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In 1888, J. L. Gay-Lussac mentioned that “we are perhaps not far remote from the time when we shall be able to submit the bulk of chemical phenomena to calculation”.

John A Pople, the Nobel Prize winner in Chemistry 1998, mentioned that “…we celebrate the fact that mathematics has invaded chemistry, that by means of theoretical calculations we can predict a large variety of chemical phenomena…”.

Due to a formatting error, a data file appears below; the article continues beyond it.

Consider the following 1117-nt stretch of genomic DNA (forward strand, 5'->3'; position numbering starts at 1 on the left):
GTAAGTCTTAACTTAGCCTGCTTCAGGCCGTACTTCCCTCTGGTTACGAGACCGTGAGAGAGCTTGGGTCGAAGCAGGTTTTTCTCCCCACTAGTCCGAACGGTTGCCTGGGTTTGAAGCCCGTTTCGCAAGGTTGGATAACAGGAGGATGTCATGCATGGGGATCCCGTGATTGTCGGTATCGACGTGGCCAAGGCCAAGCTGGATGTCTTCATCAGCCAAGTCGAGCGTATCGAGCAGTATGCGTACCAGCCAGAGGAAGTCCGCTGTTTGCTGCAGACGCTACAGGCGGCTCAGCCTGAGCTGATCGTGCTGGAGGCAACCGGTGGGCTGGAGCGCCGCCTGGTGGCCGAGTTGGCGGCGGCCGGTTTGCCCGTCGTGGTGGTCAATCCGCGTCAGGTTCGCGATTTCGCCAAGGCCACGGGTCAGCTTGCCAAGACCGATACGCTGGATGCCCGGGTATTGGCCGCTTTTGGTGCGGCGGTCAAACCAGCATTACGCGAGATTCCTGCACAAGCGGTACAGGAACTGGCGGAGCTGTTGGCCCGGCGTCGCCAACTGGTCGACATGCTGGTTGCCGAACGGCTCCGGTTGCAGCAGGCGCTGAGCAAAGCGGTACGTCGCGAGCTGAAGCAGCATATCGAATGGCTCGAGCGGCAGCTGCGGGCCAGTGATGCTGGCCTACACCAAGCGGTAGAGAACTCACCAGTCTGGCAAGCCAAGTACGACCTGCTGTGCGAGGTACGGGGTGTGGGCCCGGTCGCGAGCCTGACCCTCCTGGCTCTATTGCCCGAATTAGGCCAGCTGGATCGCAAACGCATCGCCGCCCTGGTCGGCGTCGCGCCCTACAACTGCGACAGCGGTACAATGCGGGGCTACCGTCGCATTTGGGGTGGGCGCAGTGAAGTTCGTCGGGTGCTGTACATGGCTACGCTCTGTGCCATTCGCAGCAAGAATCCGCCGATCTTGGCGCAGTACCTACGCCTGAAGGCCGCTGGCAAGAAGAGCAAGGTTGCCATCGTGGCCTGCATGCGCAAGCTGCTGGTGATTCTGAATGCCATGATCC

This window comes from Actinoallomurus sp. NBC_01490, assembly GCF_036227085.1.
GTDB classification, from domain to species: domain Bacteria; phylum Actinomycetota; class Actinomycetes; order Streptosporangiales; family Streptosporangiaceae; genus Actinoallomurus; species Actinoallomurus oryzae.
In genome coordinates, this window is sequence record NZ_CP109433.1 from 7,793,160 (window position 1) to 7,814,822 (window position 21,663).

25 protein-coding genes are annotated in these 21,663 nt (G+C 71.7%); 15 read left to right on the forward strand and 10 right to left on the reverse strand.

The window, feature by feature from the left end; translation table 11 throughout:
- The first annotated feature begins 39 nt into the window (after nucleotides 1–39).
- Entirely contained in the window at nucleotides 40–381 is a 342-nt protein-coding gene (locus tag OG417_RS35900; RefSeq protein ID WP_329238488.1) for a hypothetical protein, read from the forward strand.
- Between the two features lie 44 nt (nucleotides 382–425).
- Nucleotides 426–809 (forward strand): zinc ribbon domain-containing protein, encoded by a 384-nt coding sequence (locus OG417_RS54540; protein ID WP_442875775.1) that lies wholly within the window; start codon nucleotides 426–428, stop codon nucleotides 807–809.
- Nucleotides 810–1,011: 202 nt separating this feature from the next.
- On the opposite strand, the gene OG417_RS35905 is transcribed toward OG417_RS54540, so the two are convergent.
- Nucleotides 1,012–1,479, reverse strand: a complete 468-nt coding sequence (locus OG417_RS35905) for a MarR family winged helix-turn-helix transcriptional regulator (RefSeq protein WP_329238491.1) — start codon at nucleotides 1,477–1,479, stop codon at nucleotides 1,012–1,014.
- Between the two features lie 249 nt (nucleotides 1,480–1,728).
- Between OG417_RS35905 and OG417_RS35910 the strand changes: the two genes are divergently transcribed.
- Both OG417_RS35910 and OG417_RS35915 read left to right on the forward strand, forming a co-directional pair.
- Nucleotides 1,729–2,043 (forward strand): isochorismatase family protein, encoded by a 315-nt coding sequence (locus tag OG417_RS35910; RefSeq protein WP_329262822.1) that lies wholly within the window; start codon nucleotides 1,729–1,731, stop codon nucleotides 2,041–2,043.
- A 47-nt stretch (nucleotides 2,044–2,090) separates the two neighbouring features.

Today, computational chemistry has become extremely useful and it is widely used in teaching and industrial research. Computational chemistry is giving rise to a wide range of possibilities due to explosive increase in computer power and software capabilities.

Before the year 2000, computational chemistry was not known at the Department of Chemistry, Faculty of Science, University of Mauritius. However, to date, computational chemistry is performing satisfactorily both at teaching and research levels.

Last Updated on Monday, 09 March 2015 11:07
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